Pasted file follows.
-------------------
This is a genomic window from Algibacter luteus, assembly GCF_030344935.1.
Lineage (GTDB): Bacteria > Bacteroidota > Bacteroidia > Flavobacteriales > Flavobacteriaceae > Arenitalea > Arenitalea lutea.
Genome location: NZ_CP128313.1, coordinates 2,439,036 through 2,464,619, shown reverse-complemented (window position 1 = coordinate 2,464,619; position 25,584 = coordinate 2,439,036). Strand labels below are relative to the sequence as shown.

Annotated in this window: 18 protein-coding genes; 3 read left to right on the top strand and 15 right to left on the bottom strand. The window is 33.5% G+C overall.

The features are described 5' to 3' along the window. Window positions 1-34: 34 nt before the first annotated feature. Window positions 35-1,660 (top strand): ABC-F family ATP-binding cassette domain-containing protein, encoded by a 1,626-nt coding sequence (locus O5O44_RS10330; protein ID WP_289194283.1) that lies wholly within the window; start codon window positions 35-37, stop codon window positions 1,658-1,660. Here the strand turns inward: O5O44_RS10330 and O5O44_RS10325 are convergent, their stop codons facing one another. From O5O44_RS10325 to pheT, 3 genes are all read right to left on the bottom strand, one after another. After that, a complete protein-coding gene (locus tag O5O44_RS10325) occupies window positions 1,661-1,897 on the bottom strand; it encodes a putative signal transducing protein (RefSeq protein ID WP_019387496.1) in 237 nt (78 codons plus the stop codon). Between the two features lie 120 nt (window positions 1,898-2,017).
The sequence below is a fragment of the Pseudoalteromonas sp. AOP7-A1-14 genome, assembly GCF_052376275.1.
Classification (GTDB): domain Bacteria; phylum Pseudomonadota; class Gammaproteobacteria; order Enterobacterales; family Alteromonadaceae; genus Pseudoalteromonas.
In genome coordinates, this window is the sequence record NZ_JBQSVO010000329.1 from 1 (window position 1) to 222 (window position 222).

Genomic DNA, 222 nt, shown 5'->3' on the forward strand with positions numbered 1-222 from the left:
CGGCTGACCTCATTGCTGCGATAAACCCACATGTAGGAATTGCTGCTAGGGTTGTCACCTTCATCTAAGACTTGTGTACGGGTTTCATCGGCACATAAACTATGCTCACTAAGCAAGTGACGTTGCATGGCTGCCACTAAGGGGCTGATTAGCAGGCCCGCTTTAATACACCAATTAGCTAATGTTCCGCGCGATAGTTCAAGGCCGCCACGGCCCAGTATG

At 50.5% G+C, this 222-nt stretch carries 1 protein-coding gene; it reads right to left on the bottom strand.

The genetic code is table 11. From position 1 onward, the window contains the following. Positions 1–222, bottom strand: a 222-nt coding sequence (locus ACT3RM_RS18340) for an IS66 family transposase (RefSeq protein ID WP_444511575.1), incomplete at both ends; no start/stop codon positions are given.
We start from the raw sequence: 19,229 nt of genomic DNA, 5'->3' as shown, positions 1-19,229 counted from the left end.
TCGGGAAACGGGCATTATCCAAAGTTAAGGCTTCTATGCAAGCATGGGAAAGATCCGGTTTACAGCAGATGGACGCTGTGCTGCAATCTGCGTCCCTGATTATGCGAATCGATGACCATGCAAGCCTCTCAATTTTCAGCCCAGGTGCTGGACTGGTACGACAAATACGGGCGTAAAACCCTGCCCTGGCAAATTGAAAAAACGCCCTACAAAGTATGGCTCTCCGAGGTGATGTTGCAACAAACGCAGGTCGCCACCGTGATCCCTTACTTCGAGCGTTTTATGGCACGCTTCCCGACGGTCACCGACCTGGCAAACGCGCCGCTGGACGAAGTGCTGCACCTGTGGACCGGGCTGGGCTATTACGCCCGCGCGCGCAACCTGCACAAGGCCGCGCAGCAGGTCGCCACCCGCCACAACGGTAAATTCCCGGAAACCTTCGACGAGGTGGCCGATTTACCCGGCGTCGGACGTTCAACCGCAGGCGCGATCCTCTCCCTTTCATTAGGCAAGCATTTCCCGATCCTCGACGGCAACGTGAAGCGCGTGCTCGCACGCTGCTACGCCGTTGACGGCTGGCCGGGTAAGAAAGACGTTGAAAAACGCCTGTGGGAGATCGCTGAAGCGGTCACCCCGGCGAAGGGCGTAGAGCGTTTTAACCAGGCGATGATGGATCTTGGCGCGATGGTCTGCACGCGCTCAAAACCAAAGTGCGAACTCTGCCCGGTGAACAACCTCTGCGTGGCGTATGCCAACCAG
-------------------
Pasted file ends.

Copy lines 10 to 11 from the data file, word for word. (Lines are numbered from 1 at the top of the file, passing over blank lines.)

CGGCTGACCTCATTGCTGCGATAAACCCACATGTAGGAATTGCTGCTAGGGTTGTCACCTTCATCTAAGACTTGTGTACGGGTTTCATCGGCACATAAACTATGCTCACTAAGCAAGTGACGTTGCATGGCTGCCACTAAGGGGCTGATTAGCAGGCCCGCTTTAATACACCAATTAGCTAATGTTCCGCGCGATAGTTCAAGGCCGCCACGGCCCAGTATG

At 50.5% G+C, this 222-nt stretch carries 1 protein-coding gene; it reads right to left on the bottom strand.